A similar question has been answered...
and several other places.
In my primary application, when the Root Spring context initializes it will trigger three child contexts to initialize. When listening for an event to fire (based on the ContextRefreshedEvent), this results in four total events. This does not give the consumer of these events accurate information regarding the overall state of the application's Spring context.
Unfortunately I don't have the ability to change the primary application. The code that I'm wrestling with now is packaged as a jar and loaded into the primary application using a plugin architecture. I am able to hook into the application's Spring context without issue, and I can successfully receive ContextRefreshEvent triggers.
What I'm looking for is a way to understand if all Spring application contexts in the primary application have completed. One thing I tried was to manually keep track of the starting and completing of the application context (using a map) so that I could tell when all known application contexts were finished initializing. This didn't work for me, as I found that the ContextStartedEvent didn't trigger during Spring's refresh operation.
Additional things that could work for me would be knowing how many application contexts exist or how many beans there are that need to be loaded. That way I could keep track of them as they finished and ultimately know that all application contexts are complete.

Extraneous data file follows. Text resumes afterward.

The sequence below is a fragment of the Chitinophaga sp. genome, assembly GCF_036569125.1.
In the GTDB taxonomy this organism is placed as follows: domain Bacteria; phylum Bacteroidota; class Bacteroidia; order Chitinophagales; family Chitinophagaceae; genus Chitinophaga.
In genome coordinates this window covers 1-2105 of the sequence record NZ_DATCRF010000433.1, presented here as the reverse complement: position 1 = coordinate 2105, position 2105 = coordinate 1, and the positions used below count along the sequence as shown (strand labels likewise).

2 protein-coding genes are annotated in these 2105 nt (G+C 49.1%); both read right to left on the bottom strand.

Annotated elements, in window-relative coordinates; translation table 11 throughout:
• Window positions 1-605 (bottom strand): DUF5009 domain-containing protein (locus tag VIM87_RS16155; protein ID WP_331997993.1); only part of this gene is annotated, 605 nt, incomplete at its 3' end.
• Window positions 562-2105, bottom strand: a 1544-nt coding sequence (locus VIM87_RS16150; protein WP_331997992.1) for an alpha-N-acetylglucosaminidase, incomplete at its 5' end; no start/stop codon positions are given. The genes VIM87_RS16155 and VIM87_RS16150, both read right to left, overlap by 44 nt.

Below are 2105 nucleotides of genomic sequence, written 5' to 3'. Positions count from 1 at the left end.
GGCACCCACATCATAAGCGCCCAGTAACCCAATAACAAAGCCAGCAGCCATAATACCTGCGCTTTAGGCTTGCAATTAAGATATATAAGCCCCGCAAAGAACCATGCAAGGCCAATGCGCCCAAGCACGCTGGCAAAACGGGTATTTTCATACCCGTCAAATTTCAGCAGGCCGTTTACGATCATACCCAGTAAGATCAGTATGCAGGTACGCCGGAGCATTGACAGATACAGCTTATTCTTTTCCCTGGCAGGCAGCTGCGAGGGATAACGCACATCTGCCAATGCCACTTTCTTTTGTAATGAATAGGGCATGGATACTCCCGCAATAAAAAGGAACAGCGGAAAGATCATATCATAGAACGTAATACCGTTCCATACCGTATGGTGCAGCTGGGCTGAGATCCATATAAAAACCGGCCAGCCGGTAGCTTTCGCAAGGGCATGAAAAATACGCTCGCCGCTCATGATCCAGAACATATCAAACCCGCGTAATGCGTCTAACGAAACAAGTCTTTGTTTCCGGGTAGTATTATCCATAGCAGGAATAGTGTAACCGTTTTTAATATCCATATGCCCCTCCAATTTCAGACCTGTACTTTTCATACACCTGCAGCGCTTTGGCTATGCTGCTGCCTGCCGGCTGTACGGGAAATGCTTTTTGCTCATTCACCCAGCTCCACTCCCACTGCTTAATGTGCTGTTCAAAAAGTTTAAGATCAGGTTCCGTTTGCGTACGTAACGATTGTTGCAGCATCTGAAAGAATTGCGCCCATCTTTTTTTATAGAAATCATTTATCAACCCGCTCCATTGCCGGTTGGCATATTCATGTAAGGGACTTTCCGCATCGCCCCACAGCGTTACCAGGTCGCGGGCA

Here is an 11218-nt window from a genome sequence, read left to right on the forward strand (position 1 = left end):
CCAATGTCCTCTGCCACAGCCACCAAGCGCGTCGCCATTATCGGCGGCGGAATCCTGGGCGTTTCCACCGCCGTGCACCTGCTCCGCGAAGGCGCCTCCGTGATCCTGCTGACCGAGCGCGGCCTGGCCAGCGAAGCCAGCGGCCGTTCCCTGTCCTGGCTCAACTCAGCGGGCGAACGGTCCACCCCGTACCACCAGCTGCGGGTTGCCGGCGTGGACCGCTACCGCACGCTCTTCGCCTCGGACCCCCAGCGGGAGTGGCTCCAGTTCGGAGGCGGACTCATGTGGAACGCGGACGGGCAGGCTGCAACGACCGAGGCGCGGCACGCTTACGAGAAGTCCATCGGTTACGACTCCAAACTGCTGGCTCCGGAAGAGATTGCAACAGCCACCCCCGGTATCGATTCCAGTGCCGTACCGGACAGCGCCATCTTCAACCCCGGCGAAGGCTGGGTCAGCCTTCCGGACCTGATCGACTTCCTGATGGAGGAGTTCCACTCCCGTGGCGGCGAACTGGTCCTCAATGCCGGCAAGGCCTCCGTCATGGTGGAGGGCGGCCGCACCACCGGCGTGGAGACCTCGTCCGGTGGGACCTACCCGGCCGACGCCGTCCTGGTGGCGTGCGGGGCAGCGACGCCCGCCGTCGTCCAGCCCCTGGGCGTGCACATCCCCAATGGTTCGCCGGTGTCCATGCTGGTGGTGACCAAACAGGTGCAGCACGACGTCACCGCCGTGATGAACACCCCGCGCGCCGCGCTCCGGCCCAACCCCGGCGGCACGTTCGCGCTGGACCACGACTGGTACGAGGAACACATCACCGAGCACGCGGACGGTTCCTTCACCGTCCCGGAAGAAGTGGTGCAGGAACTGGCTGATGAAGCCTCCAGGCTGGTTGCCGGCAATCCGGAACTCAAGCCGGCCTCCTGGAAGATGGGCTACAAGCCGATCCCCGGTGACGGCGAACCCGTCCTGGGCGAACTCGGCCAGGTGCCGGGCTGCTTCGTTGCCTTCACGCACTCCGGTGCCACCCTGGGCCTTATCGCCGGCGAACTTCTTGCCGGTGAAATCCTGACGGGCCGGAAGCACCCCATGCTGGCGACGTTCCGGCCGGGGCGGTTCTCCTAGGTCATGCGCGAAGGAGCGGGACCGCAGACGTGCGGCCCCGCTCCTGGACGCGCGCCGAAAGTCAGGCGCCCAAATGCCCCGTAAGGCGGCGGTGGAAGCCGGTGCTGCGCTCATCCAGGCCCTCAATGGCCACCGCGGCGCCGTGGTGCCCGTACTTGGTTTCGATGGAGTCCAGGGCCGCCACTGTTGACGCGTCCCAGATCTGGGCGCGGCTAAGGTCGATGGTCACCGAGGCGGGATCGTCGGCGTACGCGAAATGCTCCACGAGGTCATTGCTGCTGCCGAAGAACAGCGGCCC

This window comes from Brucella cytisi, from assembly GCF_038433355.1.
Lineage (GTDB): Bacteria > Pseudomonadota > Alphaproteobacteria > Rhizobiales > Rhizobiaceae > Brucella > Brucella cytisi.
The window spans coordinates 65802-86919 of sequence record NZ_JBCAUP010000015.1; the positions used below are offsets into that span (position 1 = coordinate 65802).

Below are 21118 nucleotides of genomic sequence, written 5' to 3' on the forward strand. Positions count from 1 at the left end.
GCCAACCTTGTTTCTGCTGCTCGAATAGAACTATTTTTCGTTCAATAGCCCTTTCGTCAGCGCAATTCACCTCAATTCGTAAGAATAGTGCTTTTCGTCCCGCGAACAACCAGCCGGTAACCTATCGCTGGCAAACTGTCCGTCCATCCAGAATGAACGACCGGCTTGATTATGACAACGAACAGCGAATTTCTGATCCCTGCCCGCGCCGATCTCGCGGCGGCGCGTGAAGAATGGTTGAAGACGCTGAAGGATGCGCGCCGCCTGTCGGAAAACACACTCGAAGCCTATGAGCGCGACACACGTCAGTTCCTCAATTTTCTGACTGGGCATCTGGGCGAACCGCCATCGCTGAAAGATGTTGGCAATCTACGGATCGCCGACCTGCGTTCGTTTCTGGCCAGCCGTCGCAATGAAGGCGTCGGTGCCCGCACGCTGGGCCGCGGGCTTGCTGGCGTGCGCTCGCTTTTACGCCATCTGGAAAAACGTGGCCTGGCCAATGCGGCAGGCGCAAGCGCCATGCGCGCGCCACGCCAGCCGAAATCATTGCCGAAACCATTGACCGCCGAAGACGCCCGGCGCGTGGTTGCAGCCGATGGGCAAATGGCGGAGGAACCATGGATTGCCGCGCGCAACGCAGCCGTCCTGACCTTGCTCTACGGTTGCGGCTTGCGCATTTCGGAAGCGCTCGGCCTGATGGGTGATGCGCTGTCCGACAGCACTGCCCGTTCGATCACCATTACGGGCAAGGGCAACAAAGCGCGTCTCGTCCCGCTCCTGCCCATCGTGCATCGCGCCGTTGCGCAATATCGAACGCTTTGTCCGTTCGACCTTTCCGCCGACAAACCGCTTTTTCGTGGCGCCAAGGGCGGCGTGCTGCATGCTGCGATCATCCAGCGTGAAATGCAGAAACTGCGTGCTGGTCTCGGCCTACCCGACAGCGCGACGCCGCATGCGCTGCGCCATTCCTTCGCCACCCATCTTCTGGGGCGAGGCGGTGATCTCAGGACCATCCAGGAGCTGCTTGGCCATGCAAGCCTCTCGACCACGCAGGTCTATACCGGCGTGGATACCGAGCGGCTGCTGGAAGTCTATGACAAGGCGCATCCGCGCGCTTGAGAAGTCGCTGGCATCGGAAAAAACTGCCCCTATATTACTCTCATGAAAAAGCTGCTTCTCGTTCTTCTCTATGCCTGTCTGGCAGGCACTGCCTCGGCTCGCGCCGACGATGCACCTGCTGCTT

Any ideas would be appreciated.
In an attempt to ask as pointed a question as possible, I made this question too prescriptive in terms of the implementation. Here is the actual problem that I was trying to solve (in the form of a question):
How might a plugin, packaged as a jar inside of a webapp, tell when the context of the webapp has been deployed successfully in Tomcat?
Through testing, I thought it was fairly safe to assert that the initialization of the Spring context was synonymous with the deploy phase of the application through Tomcat. This may be false, but it lined up well enough.
Broadening the scope of the fix from exclusively using Spring, I was able to come up with a solution to the problem. I will post that as a separate answer.